Hiking with a Micro Four Thirds Camera

December 12, 2016  •  8 Comments

Mountains of Kazakhstan

If you've read my other blog articles, you know I switched from big DSLRs to Micro Four Thirds (MFT) cameras about three years ago when I began traveling a lot and needed a smaller kit. In the past two years I've had many opportunities to do day hikes in the mountains of southeastern Kazakhstan, just outside the city of Almaty, and my MFT kit has been perfect for this. I've made some refinements to my kit and added some hiking gear, so I thought I'd share some tips about things that have made these trips easier and more comfortable.

First, the camera gear. This is my hiking kit.

Panasonic GX7 and 14-140IIOne small camera and one small lens for hiking. This top-load pouch carries my GX7 and 14-140 zoom on my chest and provides quick access while I'm on the move, as well as protection from moisture and knocks.

For a while I carried two zoom lenses, Panasonic's 12-35mm f2.8 and 35-100mm f2.8, to cover everything from wide vistas to close-ups of distant peaks. I found, though, that swapping lenses was bogging me down, especially when it was raining or snowing, and this was causing me to fall behind my companions, who were less photo-obsessed. About a year ago I bought a Panasonic 14-140mm lens to replace my two zooms for hikes and travel. Now, many such "super-zooms" deliver less than stellar optical quality, but this one is remarkably good at all focal lengths and delivers nice detailed images I can easily print at 16"x21" or even bigger. So now I no longer need to swap lenses, and I have a smaller, lighter kit that's no burden at all.

The top-load pouch rides on my chest, on a neck strap or clipped to D-rings on my backpack's shoulder straps, where it's protected from rocks, branches, and falls. A bungee cord around my torso clipped to the pouch keeps it from bouncing. If it's raining or snowing, I can remove the camera, fire off a few shots, and put it back in the pouch in a matter of seconds. This speed helps, too, when I need to keep moving. Two small pockets on the outside carry filters, an extra battery, an ounce of sunscreen, and UV chapstick.

Lightroom's "Merge to Pano" and "Merge to HDR" tools let me easily overcome the three biggest issues encountered when shooting landscapes with a small kit like this: how to capture a very wide scene, how to capture enough pixels to make very large prints, and how to capture a very broad range of tones.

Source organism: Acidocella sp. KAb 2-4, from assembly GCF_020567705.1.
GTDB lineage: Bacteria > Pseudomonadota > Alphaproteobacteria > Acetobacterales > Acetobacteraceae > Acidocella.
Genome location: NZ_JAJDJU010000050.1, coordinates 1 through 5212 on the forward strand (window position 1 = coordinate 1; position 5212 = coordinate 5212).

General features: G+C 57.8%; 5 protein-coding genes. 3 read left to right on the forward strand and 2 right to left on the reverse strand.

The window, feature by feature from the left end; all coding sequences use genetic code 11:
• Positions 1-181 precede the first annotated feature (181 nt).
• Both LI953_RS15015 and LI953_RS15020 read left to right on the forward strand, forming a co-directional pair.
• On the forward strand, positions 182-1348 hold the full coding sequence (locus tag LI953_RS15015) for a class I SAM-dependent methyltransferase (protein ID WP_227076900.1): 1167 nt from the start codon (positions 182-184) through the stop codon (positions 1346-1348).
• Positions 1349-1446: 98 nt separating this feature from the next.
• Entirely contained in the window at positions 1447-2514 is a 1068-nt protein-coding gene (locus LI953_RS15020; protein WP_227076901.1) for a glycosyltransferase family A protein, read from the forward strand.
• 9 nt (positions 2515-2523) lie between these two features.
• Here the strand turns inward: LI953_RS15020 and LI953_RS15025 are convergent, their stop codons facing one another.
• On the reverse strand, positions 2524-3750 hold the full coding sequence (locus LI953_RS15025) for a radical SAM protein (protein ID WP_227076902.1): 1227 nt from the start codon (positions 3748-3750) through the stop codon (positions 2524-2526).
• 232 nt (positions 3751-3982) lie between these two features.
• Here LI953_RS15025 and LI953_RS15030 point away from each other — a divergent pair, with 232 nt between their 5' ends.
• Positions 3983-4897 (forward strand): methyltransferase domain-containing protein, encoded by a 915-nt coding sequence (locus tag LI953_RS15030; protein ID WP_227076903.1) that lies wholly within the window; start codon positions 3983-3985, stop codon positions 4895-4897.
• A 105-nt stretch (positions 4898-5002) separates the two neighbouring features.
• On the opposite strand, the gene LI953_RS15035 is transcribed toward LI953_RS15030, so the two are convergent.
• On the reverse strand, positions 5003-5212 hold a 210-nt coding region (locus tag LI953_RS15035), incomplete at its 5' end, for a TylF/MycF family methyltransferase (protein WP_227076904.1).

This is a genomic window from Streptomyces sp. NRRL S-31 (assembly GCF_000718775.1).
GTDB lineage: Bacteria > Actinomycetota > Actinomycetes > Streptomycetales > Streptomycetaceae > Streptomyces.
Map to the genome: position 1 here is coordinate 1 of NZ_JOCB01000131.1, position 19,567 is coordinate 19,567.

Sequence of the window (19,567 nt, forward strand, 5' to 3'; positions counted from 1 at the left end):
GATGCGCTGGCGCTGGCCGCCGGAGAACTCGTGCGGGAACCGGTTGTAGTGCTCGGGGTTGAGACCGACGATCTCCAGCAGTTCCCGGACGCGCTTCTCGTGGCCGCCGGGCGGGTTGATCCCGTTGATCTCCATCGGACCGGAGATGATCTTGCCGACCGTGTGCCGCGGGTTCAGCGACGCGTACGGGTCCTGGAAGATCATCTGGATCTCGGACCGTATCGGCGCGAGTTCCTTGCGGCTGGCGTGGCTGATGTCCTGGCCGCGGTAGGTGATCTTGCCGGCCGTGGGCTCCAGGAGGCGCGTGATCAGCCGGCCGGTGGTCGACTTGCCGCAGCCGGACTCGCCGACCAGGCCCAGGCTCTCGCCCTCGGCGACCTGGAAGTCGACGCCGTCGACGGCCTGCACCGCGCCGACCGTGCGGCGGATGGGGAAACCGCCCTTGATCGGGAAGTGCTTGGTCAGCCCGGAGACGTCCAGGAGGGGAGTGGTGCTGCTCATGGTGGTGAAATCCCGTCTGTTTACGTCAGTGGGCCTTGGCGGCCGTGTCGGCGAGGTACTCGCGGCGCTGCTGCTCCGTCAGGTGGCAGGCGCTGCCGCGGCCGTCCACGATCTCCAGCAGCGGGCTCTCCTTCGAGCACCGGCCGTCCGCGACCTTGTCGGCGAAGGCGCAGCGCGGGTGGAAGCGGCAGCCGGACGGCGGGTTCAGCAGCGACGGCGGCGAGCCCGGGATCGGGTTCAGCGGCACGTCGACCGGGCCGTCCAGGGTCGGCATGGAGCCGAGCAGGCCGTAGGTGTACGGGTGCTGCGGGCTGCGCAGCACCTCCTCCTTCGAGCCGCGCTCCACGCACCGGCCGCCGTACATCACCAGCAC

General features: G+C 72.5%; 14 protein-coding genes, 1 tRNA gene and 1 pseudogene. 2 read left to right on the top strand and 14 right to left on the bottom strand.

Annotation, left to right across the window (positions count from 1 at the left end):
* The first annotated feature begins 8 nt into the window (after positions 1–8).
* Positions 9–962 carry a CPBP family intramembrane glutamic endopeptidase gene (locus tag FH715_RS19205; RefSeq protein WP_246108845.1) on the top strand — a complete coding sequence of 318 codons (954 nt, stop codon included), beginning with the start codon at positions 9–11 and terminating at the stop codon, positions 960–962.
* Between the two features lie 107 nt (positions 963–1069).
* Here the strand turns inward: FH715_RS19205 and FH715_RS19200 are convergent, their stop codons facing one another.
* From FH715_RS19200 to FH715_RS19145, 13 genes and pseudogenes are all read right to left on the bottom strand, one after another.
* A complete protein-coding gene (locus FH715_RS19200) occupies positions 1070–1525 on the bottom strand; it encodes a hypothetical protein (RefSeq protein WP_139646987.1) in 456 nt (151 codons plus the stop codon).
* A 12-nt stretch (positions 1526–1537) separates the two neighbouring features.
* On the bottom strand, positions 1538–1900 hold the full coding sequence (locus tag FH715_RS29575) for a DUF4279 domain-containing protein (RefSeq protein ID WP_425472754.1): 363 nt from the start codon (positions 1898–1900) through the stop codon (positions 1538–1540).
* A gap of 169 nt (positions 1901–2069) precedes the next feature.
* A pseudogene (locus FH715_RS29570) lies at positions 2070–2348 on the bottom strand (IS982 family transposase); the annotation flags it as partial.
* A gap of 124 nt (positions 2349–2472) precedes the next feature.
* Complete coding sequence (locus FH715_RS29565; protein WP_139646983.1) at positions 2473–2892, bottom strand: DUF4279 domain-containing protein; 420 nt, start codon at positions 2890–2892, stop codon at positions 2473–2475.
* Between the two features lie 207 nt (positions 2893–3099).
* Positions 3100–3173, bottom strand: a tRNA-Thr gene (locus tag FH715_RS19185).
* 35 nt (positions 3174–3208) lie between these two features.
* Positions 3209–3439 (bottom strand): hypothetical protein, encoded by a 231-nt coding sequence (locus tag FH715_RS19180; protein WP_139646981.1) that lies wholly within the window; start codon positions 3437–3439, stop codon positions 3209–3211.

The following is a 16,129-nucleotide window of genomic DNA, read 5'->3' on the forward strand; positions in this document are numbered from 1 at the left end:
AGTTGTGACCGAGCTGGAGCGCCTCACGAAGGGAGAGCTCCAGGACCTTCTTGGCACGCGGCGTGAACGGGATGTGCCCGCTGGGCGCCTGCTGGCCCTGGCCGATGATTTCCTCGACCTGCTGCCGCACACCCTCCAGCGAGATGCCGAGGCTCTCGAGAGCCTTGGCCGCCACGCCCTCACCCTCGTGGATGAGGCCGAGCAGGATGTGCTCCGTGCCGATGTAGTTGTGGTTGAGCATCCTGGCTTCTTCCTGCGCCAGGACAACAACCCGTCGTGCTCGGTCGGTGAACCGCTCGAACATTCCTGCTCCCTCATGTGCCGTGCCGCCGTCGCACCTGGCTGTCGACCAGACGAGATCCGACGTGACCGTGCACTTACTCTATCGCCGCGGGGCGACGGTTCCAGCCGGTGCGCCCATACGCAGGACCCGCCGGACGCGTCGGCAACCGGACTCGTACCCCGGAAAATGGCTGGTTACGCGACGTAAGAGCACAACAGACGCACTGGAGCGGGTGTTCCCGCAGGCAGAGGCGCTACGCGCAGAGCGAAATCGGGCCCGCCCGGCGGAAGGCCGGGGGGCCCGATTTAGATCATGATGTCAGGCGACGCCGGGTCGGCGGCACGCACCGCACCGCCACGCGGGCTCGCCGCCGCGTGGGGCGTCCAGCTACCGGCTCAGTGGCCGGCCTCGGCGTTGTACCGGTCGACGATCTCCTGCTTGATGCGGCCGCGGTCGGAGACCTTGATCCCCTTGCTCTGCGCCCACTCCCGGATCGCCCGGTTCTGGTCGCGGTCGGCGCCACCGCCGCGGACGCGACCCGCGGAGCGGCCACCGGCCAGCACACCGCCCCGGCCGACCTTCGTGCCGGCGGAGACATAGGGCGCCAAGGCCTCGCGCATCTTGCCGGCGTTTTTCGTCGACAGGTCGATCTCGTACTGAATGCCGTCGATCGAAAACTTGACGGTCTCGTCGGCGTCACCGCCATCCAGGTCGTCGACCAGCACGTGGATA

When I want to capture a wider view than this lens can get in one shot, or when I want more pixels for really monstrous prints, I simply take a few shots to capture the scene in pieces, then stitch the files together into a single image using Lightroom's "Merge to Pano" tool on my Mac, like this:

Mountains of Kazakhstan near Almaty24 bracketed shots processed into 8 HDR frames and stitched together to make one 20,000 x 5,000 pixel panoramic image.

This image, assembled from eight separate frames, is roughly 20,000 x 5,000 pixels and could yield a nice sharp print fully ten feet wide. It also included a broader range of tones than my camera could capture in one shot without losing detail in the brightest or darkest areas, so for each frame I captured three shots with different exposure settings (AKA "exposure bracketing") and used Lightroom's "Merge to HDR" tool to combine them into a single High Dynamic Range (HDR) frame that preserves detail in the clouds and trees. So, the image above actually comprises 24 shots. Lest this sound daunting, let me say that it took only a few seconds to shoot, thanks to the camera's built-in exposure bracketing feature, and combining them in Lightroom took no more than five minutes.

OK, enough of the camera geekery, now for some practical tips about photo hiking. I've found five items absolutely essential, especially in cold weather, and choosing the right ones has made a huge difference. Here they are.

Fizan Speed trekking polesThe key is the quick-release loop. Crampons for mud, snow and iceThe key is the chains attaching the teeth to the collar. Fleece balaclavaMultiple ways of wearing aid in temperature control. Smartwool glove linersBy themselves or inside fingerless gloves, these keep my hands warm while letting me use the camera's touchscreen.

Fleece fingerless mitten/glovesEssential for cold-weather photography


I had and lost another set of poles, but I fell in love with these Fizan Speed poles because the wrist strap clips to the pole and can be released with the push of a button. No more wrestling my hands in and out of straps every time I stop to make some photos. I just plant the poles in the snow, pop, pop, and my hands are free, then snicksnick, and I'm ready to hike again. These poles have metal tips, which are great on ice, but they also have removable rubber feet that work better on rocks.